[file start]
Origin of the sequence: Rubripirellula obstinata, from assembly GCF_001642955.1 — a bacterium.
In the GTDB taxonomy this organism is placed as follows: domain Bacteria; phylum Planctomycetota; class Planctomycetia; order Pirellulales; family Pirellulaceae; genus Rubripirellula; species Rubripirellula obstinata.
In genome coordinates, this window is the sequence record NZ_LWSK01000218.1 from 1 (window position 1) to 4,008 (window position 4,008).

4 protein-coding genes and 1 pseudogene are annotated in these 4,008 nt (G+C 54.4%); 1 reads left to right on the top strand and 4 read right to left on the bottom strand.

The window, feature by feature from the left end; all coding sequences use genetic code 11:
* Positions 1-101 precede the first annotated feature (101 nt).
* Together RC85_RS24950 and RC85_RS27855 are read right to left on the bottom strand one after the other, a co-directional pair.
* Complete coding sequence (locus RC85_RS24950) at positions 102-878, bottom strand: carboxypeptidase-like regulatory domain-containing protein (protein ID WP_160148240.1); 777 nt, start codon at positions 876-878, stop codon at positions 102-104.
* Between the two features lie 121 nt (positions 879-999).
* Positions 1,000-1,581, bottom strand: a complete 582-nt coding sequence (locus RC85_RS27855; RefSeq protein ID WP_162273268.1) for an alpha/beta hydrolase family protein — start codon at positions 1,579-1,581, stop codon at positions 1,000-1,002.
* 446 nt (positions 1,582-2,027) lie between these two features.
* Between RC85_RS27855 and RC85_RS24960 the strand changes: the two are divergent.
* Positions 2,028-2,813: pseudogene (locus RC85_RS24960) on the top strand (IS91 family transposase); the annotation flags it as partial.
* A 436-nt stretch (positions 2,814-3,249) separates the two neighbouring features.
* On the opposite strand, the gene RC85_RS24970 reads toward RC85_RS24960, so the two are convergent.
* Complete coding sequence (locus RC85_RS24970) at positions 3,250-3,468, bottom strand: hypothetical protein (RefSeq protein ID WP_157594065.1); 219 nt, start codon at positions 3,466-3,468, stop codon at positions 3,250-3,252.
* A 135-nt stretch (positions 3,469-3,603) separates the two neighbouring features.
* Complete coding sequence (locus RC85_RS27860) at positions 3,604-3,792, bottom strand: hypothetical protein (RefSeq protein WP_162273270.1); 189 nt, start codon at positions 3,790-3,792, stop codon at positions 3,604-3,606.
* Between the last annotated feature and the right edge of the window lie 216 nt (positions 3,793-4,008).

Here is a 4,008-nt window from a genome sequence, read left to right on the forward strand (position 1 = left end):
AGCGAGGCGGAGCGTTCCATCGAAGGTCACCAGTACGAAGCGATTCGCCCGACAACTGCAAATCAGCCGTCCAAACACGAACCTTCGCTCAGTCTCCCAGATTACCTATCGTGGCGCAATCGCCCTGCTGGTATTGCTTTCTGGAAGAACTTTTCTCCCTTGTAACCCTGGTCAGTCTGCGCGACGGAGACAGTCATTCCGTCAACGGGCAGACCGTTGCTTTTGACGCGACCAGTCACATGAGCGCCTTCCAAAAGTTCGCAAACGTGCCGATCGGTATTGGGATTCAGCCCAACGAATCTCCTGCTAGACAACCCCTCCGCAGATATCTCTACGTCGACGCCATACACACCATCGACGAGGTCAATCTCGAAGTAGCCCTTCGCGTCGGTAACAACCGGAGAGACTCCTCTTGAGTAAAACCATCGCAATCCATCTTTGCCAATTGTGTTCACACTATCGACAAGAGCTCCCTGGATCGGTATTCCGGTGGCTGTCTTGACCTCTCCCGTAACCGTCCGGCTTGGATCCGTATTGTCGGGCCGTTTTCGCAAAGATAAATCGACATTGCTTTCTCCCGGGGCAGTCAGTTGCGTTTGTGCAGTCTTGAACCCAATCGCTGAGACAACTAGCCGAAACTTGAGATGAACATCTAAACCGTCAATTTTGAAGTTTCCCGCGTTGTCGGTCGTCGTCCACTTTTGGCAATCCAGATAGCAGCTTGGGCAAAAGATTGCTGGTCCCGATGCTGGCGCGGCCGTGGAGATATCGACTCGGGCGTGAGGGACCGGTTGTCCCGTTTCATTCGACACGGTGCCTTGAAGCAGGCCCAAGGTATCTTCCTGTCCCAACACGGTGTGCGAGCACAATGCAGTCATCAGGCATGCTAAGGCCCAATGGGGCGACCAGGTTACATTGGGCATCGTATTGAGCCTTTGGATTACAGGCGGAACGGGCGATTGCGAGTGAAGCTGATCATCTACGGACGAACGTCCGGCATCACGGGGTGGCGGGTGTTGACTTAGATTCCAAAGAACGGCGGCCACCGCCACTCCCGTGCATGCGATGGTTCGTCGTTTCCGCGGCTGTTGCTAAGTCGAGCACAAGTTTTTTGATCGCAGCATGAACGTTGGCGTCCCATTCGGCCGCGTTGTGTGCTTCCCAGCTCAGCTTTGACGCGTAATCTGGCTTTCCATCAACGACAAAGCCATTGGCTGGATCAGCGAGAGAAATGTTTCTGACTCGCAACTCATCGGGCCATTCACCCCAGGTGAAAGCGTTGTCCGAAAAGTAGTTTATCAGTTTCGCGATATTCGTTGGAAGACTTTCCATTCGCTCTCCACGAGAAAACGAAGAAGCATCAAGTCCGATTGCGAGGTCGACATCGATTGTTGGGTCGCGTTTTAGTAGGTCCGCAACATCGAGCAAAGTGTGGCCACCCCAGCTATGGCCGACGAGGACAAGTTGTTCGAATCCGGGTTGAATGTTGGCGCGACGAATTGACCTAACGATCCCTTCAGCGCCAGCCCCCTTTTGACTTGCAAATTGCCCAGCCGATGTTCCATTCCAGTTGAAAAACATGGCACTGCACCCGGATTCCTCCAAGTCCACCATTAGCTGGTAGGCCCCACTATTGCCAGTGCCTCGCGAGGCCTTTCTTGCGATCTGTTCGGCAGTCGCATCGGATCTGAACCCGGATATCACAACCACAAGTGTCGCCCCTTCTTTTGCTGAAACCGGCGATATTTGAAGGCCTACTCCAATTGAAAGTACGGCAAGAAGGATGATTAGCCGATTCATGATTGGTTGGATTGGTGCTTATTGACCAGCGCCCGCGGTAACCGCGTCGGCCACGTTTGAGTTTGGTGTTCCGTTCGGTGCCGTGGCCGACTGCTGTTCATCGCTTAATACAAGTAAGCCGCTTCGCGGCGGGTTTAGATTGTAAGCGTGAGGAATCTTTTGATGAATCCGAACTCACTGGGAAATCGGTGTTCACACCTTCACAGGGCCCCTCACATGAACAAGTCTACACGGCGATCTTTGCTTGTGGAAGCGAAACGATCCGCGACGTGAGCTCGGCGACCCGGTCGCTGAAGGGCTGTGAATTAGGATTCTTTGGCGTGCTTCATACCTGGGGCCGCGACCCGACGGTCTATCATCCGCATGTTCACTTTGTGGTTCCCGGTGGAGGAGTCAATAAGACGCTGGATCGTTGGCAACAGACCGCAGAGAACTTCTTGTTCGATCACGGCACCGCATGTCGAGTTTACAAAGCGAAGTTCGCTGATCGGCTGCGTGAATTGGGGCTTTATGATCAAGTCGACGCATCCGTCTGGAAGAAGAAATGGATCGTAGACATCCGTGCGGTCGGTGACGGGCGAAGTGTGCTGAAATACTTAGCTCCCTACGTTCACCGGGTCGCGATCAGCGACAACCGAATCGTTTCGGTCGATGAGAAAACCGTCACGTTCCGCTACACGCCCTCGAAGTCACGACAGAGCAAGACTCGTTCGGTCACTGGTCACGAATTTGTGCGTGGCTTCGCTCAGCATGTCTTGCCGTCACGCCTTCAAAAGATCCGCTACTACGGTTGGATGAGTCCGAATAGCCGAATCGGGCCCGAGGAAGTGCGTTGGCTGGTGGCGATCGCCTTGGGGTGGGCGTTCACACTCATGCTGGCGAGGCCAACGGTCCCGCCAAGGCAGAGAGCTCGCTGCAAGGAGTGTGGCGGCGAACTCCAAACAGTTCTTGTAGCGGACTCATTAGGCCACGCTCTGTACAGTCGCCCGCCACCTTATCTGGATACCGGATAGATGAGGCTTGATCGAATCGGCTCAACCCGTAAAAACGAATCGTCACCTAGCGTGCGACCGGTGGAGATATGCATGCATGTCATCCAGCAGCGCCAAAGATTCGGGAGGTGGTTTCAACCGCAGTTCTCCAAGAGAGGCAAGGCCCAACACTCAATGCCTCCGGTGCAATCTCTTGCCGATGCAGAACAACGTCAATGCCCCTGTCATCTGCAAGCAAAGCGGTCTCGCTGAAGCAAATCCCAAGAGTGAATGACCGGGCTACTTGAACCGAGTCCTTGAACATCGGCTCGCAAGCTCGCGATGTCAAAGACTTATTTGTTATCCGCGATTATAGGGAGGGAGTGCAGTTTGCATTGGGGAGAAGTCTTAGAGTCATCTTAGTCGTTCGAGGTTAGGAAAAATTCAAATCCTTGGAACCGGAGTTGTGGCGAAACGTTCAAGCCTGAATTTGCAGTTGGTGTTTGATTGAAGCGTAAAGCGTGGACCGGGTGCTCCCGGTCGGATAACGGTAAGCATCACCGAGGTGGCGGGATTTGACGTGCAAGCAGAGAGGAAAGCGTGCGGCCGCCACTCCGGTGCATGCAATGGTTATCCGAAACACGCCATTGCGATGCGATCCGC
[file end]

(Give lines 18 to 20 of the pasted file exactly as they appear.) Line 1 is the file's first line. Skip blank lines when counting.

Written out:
* Complete coding sequence (locus RC85_RS27860) at positions 3,604-3,792, bottom strand: hypothetical protein (RefSeq protein WP_162273270.1); 189 nt, start codon at positions 3,790-3,792, stop codon at positions 3,604-3,606.
* Between the last annotated feature and the right edge of the window lie 216 nt (positions 3,793-4,008).

Here is a 4,008-nt window from a genome sequence, read left to right on the forward strand (position 1 = left end):